Dear Friends, This year the Government decided that in commemorating V.E (Victory in Europe) Day they would emphasize the importance of the occasion by switching the Bank Holiday to the Friday. So today has been focused on VE Day for many people and doubtless many have gone through many emotions in response. How do we respond to a day like today in a distinctively Christian way? What I put below is really an exploration rather than a formula but do think and pray over it.
1. We are to be patriotic without being proud. We have much to thank God for in the history of our nation and the way it has been preserved and protected. It is a far from perfect history but clearly the Christian gospel has made a significant impact on our nation’s history and we are thankful for that.
2. We can be profoundly grateful for the defeat of Fascism. Fascism is a profoundly evil ideology which sought to single out and exterminate Jews, Gypsies, homosexuals and other groups – such as the handicapped who it perceived as being weak and inferior. It came about by making a scientific theory, evolution, into a foul ideology. The Bible History, expressed in Paul’s words at the Areopagus in Athens (Acts 17: 26): ‘And he made from one man every nation of mankind to live on the all the face of the earth’ makes it clear that all beliefs about racial superiority and entitlement are false to Scripture.
3. We are to be deeply saddened about the loss of life and terrible sadness that takes place because of war. Every person that dies, however mistaken in their ideology and however debased and even evil in their lifestyle is a destruction of God’s image and that makes those lost lives precious. Genesis 9: 5 and 6 are deeply moving: ‘From his fellow man I will require a reckoning for the life of man. Whoever shed the blood of man, by man shall his blood be shed, for God made man in his own image.’
4. We are to pray for those bereaved – many years have passed since the end of the 2nd World War but there will still be those who mourn the loss of relatives – lamenting the loss of brother or sister or father or mother. That will obviously be a sadness to those who have lost family members – son or daughter or husband or wife – in more recent conflicts. That will also extend to those who have family members, even recently, through terrorist activity in the UK. True comfort is not just to have the memory dulled by time but to know that there is a God who ordains all things in his wisdom and has shown his love and care for this fallen world in Christ. 5. We are to be thankful for peace in our time – and despite tragic terrorist incidents in the UK that has generally been true for us. Many asylum seekers in the UK have had to flee from war zones and are still deeply affected by news that they have coming out of their home countries.
6. We are to have our longing for a (2 Peter 3: 13): ‘new heavens and a new earth in which righteousness dwells’ deepened and are to be aware in a fresh way that in this world we are ‘exiles’ with ‘our citizenship is in heaven’. This world can never be the settled home of any believer. Until Christ comes we expect wars, rumours of wars and all the unhappiness that goes with that.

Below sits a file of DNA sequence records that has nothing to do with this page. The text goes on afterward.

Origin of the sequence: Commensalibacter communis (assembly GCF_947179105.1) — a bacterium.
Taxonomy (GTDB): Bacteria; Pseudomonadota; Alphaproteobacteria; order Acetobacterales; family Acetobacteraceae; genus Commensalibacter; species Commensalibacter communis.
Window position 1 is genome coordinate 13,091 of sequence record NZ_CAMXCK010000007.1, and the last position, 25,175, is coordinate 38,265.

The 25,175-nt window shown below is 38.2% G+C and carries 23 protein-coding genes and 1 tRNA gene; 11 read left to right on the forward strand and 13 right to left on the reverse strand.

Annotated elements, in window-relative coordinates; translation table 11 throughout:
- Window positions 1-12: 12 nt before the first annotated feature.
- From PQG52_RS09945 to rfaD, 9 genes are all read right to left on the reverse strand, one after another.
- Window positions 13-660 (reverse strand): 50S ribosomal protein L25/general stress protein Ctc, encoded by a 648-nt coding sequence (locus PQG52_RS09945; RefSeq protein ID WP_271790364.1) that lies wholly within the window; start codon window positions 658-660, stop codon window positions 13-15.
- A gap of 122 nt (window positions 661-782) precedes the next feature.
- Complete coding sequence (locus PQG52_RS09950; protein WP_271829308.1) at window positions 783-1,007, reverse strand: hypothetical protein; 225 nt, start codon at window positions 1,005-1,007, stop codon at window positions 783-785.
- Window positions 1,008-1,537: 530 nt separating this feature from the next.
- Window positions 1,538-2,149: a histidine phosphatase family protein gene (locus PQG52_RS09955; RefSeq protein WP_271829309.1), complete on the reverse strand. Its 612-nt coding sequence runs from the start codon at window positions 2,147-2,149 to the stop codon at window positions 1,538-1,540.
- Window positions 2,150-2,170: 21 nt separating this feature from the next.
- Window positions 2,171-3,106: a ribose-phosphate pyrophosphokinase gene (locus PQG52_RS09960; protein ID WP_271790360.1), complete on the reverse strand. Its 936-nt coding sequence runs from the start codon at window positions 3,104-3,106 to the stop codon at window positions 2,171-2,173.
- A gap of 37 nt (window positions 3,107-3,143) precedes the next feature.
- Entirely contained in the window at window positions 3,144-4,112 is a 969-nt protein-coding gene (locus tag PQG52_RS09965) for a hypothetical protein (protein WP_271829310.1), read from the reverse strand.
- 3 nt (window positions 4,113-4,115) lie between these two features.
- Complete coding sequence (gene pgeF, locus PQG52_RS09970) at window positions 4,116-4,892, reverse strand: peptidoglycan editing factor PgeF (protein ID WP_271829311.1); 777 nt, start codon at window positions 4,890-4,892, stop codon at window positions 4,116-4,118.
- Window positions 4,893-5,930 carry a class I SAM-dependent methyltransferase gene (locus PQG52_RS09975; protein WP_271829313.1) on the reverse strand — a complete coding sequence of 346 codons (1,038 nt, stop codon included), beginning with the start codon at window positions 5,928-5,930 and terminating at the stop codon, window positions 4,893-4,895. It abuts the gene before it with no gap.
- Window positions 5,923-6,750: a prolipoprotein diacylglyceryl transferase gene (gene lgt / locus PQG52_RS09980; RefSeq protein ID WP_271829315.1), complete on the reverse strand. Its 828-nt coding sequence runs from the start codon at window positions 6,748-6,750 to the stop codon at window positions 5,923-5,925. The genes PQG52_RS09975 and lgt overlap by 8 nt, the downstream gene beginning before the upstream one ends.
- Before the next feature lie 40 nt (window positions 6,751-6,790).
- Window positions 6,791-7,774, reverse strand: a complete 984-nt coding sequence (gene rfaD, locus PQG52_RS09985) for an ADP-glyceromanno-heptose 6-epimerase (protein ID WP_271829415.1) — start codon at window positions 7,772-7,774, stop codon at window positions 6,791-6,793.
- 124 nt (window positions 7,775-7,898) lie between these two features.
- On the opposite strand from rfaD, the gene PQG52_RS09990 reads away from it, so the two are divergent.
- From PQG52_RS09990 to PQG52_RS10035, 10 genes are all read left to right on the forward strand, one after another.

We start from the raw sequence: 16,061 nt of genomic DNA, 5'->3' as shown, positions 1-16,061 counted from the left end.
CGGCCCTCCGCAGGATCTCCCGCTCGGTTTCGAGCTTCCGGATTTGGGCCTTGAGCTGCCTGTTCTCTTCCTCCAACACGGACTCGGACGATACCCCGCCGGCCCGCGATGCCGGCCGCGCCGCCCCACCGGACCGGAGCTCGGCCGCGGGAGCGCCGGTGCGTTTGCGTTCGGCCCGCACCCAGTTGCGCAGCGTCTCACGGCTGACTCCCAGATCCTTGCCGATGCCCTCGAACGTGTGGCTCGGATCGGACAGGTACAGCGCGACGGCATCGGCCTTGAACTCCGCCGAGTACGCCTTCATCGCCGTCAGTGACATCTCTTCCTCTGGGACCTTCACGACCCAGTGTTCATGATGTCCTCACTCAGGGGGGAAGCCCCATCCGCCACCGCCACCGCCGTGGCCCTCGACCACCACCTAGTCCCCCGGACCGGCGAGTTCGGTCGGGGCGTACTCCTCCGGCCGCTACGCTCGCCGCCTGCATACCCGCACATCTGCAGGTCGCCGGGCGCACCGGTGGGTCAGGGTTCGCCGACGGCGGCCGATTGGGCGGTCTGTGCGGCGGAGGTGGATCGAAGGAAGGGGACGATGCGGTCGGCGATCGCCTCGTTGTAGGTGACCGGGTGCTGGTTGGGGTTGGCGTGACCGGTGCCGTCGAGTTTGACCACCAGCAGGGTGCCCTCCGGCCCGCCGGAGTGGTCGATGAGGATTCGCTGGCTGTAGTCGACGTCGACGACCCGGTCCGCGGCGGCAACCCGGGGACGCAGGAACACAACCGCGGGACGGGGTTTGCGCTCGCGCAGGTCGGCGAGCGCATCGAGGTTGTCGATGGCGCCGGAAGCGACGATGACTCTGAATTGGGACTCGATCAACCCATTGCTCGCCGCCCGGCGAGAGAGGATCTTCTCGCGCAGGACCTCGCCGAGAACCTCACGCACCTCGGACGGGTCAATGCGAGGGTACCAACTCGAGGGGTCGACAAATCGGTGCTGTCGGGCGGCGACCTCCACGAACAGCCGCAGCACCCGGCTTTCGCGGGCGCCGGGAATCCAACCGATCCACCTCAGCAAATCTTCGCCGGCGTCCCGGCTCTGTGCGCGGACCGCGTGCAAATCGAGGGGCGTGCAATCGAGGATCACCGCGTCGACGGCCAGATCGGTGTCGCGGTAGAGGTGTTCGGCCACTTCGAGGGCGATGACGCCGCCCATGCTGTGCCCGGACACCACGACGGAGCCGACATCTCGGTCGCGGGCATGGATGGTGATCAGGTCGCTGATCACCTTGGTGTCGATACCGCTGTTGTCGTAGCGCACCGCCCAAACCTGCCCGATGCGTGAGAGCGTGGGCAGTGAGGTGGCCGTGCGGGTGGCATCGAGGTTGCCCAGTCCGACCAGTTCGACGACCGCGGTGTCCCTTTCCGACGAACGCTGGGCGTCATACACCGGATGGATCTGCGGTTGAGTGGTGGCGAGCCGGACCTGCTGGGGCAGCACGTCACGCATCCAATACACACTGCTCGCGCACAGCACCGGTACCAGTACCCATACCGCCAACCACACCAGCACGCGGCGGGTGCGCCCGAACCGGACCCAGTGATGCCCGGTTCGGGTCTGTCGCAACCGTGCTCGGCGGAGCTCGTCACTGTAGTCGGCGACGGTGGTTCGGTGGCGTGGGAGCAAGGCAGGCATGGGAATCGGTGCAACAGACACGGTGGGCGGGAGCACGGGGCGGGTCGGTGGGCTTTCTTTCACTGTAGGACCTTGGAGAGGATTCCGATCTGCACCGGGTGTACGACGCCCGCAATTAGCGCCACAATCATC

The Way ahead
Rumours of course abound about the ‘easing’ of lockdown. Some things are obvious. We will need to balance our desire for social contact with others and the need to be cautious and avoid a ‘second wave’ of Corona infection. Clearly church life, even when it is agreed that we resume services, will not be the same as we are used to for some time to come. Apart from anything else there will be those who are advised to continue in social isolation for some period into the future. We will need to provide for them so that at least they have a sense of being included and wanted even if it is not currently practical for them to be regularly engaged in meeting with other Christians.
We will need to adjust what we do - probably in relation to Sunday services and certainly in terms of how we engage in evangelism and our reaching out with the gospel. Do pray for those in leadership in our church and in other gospel churches known to you. We need great wisdom and a passionate concern for the spread of the gospel.
Not giving in to complacency In some ways a real danger is that we become quite accepting of the new regime and feel little need to change things. Some years ago I remember talking to a church member at my previous church. She had been a member for, I guess, well over forty years at this point. She experienced a period of weakness and for some time was unable to attend church. I remember that she was very open that, contrary to what she expected, she actually found re-establishing the pattern of regular church attendance to be very difficult. We need to examine our hearts to ensure that our desire to meet together, and to encourage one another, doesn’t diminish and fade because we currently cannot meet with one another.
What should we be doing at present? Last Sunday I looked for a sermon to listen to and actually got a recorded video service from St Briavels Congregational Church where Matt Rees, who spoke at last year’s church anniversary and civic service, is pastor. A point he made, which certainly hit home to me, was when he asked people if they were learning the lessons and so profiting from the lockdown as God wished them to do. He instanced a number of areas – regular bible reading and prayer – praying within the family – dealing with the tensions in a family that can so easily be ignored because we are all so busy – and challenged his hearers as to what they were doing. You may want to make a fresh start regarding some of these areas. Please contact me if I can help.
Yours in the Lord (and until God willing we meet again) Mike Plant 8th May 2020